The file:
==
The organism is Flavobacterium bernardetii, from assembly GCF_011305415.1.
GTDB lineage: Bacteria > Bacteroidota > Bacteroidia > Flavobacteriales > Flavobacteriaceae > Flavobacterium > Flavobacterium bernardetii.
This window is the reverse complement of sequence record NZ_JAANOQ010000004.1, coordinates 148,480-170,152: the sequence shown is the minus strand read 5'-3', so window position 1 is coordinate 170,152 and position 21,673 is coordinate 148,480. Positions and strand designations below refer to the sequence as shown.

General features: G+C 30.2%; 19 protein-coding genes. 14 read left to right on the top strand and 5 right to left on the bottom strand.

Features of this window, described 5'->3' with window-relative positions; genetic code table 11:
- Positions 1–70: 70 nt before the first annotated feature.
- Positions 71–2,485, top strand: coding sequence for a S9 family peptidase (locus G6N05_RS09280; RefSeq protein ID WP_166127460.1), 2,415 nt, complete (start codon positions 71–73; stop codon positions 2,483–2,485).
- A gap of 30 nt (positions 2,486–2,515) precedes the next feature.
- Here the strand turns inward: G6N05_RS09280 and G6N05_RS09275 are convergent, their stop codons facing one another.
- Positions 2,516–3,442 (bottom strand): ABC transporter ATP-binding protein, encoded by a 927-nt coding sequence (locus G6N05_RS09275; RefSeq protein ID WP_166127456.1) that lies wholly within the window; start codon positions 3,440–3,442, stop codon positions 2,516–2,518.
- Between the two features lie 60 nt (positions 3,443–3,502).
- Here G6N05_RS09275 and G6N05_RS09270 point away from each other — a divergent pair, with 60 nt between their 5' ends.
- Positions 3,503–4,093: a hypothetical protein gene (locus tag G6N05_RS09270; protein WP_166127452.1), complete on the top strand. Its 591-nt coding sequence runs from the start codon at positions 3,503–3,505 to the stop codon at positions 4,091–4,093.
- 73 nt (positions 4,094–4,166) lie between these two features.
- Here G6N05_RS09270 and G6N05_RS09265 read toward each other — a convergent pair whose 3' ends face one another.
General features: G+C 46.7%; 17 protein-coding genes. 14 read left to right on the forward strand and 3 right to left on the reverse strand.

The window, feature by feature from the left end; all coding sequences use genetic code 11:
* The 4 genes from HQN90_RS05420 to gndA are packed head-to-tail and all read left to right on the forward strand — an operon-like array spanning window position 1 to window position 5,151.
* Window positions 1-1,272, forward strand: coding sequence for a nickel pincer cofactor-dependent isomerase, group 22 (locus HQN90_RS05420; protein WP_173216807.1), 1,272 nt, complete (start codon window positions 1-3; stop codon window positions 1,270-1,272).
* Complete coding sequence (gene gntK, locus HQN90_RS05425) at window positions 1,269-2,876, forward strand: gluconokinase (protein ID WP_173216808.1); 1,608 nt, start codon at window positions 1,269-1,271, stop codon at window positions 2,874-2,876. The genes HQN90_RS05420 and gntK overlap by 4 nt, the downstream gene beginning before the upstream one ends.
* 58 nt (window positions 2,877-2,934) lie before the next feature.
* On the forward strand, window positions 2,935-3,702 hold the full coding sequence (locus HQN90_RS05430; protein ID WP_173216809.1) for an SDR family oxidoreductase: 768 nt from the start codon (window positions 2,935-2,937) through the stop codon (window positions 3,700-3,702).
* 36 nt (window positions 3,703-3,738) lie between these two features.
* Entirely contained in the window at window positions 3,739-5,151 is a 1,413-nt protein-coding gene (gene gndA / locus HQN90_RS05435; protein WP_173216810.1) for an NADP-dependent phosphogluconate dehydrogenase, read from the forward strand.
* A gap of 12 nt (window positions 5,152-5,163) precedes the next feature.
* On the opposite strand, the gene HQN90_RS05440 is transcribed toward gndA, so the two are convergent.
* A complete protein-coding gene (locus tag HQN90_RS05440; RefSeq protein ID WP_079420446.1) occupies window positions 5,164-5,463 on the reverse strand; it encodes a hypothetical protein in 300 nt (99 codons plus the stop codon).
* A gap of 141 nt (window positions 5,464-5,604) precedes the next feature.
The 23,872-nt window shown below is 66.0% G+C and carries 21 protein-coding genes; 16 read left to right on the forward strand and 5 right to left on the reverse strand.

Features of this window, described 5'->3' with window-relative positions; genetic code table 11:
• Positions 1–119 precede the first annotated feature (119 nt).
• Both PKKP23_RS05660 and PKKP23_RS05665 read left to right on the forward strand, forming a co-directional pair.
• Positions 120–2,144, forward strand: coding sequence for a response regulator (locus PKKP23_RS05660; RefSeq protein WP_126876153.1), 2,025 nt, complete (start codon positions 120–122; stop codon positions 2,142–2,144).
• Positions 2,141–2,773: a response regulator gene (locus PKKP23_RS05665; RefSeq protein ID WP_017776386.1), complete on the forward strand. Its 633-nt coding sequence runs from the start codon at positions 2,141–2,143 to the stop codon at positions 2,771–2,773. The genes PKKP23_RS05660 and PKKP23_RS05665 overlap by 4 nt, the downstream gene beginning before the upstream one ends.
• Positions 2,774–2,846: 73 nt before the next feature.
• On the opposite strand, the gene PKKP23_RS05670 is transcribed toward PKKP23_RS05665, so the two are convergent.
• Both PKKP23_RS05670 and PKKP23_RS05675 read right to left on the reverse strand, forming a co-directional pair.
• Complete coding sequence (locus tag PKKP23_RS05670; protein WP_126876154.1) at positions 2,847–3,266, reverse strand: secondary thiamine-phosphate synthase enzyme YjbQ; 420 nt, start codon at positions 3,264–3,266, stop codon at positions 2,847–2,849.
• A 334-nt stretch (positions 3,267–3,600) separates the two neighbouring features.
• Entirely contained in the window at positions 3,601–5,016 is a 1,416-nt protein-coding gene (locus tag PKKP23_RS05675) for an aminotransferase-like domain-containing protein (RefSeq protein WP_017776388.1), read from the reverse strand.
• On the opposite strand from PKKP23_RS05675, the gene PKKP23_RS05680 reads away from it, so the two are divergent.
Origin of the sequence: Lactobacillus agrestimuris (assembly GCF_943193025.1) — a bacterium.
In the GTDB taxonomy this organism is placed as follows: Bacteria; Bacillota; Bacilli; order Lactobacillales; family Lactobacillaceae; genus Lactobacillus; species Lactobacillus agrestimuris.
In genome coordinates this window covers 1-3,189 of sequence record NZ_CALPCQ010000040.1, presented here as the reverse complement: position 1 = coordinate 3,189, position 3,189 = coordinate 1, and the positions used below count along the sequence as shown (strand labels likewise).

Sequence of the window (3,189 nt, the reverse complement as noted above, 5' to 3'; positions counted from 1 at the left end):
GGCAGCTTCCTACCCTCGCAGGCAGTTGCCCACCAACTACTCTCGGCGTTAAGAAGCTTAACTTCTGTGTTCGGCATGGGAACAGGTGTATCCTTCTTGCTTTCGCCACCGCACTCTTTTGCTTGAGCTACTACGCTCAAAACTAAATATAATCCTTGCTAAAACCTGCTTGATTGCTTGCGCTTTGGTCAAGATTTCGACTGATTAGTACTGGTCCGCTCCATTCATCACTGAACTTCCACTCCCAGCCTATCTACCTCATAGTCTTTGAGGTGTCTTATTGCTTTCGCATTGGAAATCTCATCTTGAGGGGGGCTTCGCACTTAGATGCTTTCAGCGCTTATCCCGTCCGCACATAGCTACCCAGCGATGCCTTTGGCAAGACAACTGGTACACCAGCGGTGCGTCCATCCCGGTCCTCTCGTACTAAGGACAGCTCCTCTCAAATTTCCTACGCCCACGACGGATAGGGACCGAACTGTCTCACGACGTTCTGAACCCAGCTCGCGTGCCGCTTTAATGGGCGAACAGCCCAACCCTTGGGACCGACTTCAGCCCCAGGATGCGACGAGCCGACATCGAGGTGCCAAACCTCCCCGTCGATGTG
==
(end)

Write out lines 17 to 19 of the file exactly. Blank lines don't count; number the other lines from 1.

The window, feature by feature from the left end; all coding sequences use genetic code 11:
* The 4 genes from HQN90_RS05420 to gndA are packed head-to-tail and all read left to right on the forward strand — an operon-like array spanning window position 1 to window position 5,151.
* Window positions 1-1,272, forward strand: coding sequence for a nickel pincer cofactor-dependent isomerase, group 22 (locus HQN90_RS05420; protein WP_173216807.1), 1,272 nt, complete (start codon window positions 1-3; stop codon window positions 1,270-1,272).